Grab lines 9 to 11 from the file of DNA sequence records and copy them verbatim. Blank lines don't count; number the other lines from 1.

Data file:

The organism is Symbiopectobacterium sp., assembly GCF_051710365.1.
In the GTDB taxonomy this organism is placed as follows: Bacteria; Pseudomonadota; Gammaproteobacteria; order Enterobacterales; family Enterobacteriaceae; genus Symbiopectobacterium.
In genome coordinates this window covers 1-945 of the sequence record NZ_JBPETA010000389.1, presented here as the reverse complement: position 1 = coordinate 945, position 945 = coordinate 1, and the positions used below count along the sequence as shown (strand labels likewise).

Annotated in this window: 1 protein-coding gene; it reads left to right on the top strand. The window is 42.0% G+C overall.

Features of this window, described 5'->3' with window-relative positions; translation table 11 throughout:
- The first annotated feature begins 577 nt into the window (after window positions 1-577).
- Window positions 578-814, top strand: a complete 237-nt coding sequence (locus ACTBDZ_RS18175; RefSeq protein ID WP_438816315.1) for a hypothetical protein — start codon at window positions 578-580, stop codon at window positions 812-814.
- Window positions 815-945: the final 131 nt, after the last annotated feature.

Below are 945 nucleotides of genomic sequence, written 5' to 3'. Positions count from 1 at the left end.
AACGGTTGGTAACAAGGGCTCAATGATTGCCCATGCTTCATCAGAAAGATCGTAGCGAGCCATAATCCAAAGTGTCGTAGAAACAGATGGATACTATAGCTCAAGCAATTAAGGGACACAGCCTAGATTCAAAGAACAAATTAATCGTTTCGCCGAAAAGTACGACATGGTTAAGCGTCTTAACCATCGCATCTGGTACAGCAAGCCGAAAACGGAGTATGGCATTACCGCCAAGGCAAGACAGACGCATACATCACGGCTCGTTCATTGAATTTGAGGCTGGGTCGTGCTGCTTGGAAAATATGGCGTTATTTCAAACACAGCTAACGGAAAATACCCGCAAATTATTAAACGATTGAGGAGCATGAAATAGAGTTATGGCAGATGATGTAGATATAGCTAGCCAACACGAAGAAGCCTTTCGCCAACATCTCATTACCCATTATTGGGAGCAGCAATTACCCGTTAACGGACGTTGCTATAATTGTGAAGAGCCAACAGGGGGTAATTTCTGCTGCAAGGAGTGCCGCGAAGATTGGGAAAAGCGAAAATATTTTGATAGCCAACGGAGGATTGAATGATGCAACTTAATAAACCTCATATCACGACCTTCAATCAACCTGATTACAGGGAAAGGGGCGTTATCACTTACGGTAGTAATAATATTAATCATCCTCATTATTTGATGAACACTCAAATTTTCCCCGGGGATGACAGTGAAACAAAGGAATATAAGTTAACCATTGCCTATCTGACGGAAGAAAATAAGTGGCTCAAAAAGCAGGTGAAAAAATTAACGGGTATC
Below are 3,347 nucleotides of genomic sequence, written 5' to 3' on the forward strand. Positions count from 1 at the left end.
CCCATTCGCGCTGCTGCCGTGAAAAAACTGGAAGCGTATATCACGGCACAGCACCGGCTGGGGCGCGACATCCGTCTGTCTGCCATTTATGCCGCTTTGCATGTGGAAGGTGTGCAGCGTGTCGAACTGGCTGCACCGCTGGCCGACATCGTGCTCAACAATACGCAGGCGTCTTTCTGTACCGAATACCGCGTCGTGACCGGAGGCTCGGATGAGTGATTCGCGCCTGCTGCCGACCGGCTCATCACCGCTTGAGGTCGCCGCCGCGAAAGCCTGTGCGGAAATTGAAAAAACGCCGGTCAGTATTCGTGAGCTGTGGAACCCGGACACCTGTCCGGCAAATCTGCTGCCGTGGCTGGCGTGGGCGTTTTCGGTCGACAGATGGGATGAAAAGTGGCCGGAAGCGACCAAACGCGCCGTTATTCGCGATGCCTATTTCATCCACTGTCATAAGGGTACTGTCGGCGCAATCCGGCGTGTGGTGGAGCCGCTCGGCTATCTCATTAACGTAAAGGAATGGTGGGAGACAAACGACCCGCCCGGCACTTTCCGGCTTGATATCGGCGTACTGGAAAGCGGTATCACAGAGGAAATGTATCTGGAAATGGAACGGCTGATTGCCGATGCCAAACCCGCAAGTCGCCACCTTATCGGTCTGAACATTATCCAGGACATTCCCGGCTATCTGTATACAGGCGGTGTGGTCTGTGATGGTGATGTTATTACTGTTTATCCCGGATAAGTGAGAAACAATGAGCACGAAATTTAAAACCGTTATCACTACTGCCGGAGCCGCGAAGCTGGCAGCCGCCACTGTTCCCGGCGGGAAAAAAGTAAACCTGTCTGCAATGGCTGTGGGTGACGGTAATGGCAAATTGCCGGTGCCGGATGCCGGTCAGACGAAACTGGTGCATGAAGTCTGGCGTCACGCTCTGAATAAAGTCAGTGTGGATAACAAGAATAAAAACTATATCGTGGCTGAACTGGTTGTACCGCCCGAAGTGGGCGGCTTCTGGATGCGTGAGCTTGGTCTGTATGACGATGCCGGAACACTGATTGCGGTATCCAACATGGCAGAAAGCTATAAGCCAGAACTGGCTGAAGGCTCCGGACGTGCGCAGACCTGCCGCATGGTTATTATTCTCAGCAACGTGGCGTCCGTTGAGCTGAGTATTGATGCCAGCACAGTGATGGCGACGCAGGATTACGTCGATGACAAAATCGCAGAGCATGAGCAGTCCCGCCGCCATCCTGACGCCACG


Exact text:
Below are 945 nucleotides of genomic sequence, written 5' to 3'. Positions count from 1 at the left end.
AACGGTTGGTAACAAGGGCTCAATGATTGCCCATGCTTCATCAGAAAGATCGTAGCGAGCCATAATCCAAAGTGTCGTAGAAACAGATGGATACTATAGCTCAAGCAATTAAGGGACACAGCCTAGATTCAAAGAACAAATTAATCGTTTCGCCGAAAAGTACGACATGGTTAAGCGTCTTAACCATCGCATCTGGTACAGCAAGCCGAAAACGGAGTATGGCATTACCGCCAAGGCAAGACAGACGCATACATCACGGCTCGTTCATTGAATTTGAGGCTGGGTCGTGCTGCTTGGAAAATATGGCGTTATTTCAAACACAGCTAACGGAAAATACCCGCAAATTATTAAACGATTGAGGAGCATGAAATAGAGTTATGGCAGATGATGTAGATATAGCTAGCCAACACGAAGAAGCCTTTCGCCAACATCTCATTACCCATTATTGGGAGCAGCAATTACCCGTTAACGGACGTTGCTATAATTGTGAAGAGCCAACAGGGGGTAATTTCTGCTGCAAGGAGTGCCGCGAAGATTGGGAAAAGCGAAAATATTTTGATAGCCAACGGAGGATTGAATGATGCAACTTAATAAACCTCATATCACGACCTTCAATCAACCTGATTACAGGGAAAGGGGCGTTATCACTTACGGTAGTAATAATATTAATCATCCTCATTATTTGATGAACACTCAAATTTTCCCCGGGGATGACAGTGAAACAAAGGAATATAAGTTAACCATTGCCTATCTGACGGAAGAAAATAAGTGGCTCAAAAAGCAGGTGAAAAAATTAACGGGTATC
Below are 3,347 nucleotides of genomic sequence, written 5' to 3' on the forward strand. Positions count from 1 at the left end.